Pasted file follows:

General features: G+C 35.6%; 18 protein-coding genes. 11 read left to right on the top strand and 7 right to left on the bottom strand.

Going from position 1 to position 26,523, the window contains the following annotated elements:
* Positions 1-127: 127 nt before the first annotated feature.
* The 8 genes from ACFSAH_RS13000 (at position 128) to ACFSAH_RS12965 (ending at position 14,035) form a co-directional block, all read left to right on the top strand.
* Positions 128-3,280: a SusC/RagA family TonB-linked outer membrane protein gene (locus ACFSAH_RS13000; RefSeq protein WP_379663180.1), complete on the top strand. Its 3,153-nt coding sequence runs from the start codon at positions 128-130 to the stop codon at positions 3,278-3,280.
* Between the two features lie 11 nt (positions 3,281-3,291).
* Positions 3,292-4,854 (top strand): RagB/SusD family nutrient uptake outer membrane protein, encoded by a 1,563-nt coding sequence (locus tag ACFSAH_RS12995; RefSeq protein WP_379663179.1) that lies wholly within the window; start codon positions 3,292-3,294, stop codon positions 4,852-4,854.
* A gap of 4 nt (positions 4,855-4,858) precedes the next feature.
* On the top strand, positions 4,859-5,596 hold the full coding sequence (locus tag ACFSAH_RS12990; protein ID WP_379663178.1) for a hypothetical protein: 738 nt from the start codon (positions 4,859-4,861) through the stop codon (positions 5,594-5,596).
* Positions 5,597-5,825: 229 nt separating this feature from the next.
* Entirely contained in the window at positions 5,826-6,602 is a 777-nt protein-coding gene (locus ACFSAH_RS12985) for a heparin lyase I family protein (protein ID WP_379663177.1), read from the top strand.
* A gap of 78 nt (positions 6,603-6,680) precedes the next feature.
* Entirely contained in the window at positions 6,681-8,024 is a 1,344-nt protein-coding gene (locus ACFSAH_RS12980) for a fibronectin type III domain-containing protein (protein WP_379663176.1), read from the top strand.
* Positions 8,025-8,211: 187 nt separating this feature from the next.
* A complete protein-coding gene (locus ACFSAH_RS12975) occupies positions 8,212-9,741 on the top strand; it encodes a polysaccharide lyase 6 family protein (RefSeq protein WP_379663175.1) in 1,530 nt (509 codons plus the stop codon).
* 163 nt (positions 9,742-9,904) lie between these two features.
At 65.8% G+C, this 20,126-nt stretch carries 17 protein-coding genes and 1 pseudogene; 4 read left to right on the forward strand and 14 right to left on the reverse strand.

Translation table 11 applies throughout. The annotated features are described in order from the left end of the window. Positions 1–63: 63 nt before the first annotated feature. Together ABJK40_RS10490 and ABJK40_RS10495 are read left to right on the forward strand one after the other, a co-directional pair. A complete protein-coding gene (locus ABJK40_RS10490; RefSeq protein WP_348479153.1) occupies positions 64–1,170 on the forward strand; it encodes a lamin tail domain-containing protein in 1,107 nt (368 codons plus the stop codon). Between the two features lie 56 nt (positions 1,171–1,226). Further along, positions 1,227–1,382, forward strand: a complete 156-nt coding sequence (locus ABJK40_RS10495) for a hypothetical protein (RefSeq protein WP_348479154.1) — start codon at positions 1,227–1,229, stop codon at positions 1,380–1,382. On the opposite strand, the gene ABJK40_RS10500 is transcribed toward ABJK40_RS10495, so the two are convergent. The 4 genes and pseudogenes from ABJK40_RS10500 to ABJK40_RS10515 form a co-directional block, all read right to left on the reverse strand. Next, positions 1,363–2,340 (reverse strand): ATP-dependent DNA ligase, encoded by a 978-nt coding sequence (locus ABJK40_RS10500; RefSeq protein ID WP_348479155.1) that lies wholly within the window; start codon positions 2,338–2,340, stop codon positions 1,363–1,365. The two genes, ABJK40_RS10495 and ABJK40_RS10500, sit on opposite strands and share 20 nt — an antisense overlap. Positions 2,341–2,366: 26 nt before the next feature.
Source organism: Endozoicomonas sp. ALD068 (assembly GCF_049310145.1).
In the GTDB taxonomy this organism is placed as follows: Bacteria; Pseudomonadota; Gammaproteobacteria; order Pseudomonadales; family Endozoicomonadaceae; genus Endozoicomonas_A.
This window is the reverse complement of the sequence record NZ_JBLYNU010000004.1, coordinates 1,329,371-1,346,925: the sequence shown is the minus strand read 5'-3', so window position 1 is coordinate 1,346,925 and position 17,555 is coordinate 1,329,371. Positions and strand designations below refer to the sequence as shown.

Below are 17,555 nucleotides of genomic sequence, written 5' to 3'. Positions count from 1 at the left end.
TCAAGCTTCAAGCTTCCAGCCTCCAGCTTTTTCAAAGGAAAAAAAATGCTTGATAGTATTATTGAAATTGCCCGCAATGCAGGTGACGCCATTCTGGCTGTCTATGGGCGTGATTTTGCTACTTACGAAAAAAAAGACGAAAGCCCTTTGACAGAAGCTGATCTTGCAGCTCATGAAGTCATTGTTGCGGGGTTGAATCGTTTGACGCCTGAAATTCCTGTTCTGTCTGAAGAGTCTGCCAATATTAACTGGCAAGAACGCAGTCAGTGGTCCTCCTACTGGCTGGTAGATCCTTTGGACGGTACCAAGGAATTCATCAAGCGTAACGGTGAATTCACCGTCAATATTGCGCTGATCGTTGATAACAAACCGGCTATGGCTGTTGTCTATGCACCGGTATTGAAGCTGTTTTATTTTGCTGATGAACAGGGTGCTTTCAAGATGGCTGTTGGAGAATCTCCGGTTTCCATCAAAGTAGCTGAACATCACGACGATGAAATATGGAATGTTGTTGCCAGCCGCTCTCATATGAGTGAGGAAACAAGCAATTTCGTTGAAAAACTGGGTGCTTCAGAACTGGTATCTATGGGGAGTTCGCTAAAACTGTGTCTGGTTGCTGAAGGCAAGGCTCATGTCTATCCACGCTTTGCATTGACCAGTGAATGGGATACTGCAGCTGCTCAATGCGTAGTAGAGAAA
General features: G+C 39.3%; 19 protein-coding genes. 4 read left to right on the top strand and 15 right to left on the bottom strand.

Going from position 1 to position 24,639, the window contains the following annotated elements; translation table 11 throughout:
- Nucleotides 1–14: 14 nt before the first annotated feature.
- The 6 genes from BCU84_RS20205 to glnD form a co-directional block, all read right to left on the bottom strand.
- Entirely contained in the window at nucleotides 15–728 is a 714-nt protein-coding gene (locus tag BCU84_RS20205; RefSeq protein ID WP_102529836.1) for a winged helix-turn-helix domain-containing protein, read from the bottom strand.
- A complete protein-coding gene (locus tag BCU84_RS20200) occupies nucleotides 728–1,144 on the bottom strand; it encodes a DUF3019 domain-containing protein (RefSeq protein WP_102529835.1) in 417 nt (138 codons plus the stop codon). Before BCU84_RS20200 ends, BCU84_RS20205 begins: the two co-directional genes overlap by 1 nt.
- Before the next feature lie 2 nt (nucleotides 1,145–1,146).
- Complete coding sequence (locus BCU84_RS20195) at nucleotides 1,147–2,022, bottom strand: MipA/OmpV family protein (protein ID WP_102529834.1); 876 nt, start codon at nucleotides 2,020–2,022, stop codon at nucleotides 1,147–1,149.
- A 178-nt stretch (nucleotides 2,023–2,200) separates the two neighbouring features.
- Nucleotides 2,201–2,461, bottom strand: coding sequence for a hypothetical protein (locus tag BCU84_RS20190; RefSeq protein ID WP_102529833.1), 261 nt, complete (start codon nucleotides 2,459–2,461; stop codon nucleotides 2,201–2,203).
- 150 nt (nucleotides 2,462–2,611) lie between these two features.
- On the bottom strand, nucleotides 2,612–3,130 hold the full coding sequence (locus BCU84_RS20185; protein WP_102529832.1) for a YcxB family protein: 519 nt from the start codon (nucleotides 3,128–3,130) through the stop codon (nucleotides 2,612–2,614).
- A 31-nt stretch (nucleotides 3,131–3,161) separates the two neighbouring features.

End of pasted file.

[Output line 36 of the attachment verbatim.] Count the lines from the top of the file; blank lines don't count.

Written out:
- A 31-nt stretch (nucleotides 3,131–3,161) separates the two neighbouring features.